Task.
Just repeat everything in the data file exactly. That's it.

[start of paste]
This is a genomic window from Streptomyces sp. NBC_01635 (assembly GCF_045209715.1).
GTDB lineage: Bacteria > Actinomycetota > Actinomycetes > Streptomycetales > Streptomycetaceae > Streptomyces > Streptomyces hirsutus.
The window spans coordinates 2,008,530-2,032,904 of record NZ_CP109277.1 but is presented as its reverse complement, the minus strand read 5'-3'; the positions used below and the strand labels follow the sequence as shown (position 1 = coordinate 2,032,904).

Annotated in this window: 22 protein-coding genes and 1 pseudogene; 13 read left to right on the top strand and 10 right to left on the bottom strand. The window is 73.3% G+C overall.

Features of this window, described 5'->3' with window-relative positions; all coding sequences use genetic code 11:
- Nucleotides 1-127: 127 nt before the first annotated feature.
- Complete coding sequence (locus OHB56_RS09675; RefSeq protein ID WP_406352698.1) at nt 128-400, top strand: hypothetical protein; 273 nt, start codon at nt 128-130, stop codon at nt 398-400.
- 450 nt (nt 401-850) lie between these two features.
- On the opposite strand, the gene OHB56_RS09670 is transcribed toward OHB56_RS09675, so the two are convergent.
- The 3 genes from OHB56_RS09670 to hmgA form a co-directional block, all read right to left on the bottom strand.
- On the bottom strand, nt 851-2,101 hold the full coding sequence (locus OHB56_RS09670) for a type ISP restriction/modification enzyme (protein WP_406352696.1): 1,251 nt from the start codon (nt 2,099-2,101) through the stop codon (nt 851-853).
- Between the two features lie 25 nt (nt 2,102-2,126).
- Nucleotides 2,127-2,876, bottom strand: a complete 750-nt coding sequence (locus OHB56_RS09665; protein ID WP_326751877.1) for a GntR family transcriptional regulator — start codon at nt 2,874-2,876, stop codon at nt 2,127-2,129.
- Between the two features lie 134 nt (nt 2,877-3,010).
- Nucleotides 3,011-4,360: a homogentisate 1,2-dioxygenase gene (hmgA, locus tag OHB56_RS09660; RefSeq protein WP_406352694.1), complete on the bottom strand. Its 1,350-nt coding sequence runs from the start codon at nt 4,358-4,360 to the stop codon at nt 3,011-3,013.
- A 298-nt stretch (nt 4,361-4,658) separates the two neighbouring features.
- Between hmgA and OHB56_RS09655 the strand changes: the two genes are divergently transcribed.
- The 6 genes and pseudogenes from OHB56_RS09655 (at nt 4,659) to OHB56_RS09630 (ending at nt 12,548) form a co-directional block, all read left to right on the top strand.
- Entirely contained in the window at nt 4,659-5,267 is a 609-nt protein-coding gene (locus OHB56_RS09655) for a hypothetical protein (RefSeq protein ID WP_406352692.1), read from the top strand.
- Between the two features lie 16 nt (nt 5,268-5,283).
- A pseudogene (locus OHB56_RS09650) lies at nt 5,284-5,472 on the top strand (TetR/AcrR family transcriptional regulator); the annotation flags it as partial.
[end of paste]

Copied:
This is a genomic window from Streptomyces sp. NBC_01635 (assembly GCF_045209715.1).
GTDB lineage: Bacteria > Actinomycetota > Actinomycetes > Streptomycetales > Streptomycetaceae > Streptomyces > Streptomyces hirsutus.
The window spans coordinates 2,008,530-2,032,904 of record NZ_CP109277.1 but is presented as its reverse complement, the minus strand read 5'-3'; the positions used below and the strand labels follow the sequence as shown (position 1 = coordinate 2,032,904).

Annotated in this window: 22 protein-coding genes and 1 pseudogene; 13 read left to right on the top strand and 10 right to left on the bottom strand. The window is 73.3% G+C overall.

Features of this window, described 5'->3' with window-relative positions; all coding sequences use genetic code 11:
- Nucleotides 1-127: 127 nt before the first annotated feature.
- Complete coding sequence (locus OHB56_RS09675; RefSeq protein ID WP_406352698.1) at nt 128-400, top strand: hypothetical protein; 273 nt, start codon at nt 128-130, stop codon at nt 398-400.
- 450 nt (nt 401-850) lie between these two features.
- On the opposite strand, the gene OHB56_RS09670 is transcribed toward OHB56_RS09675, so the two are convergent.
- The 3 genes from OHB56_RS09670 to hmgA form a co-directional block, all read right to left on the bottom strand.
- On the bottom strand, nt 851-2,101 hold the full coding sequence (locus OHB56_RS09670) for a type ISP restriction/modification enzyme (protein WP_406352696.1): 1,251 nt from the start codon (nt 2,099-2,101) through the stop codon (nt 851-853).
- Between the two features lie 25 nt (nt 2,102-2,126).
- Nucleotides 2,127-2,876, bottom strand: a complete 750-nt coding sequence (locus OHB56_RS09665; protein ID WP_326751877.1) for a GntR family transcriptional regulator — start codon at nt 2,874-2,876, stop codon at nt 2,127-2,129.
- Between the two features lie 134 nt (nt 2,877-3,010).
- Nucleotides 3,011-4,360: a homogentisate 1,2-dioxygenase gene (hmgA, locus tag OHB56_RS09660; RefSeq protein WP_406352694.1), complete on the bottom strand. Its 1,350-nt coding sequence runs from the start codon at nt 4,358-4,360 to the stop codon at nt 3,011-3,013.
- A 298-nt stretch (nt 4,361-4,658) separates the two neighbouring features.
- Between hmgA and OHB56_RS09655 the strand changes: the two genes are divergently transcribed.
- The 6 genes and pseudogenes from OHB56_RS09655 (at nt 4,659) to OHB56_RS09630 (ending at nt 12,548) form a co-directional block, all read left to right on the top strand.
- Entirely contained in the window at nt 4,659-5,267 is a 609-nt protein-coding gene (locus OHB56_RS09655) for a hypothetical protein (RefSeq protein ID WP_406352692.1), read from the top strand.
- Between the two features lie 16 nt (nt 5,268-5,283).
- A pseudogene (locus OHB56_RS09650) lies at nt 5,284-5,472 on the top strand (TetR/AcrR family transcriptional regulator); the annotation flags it as partial.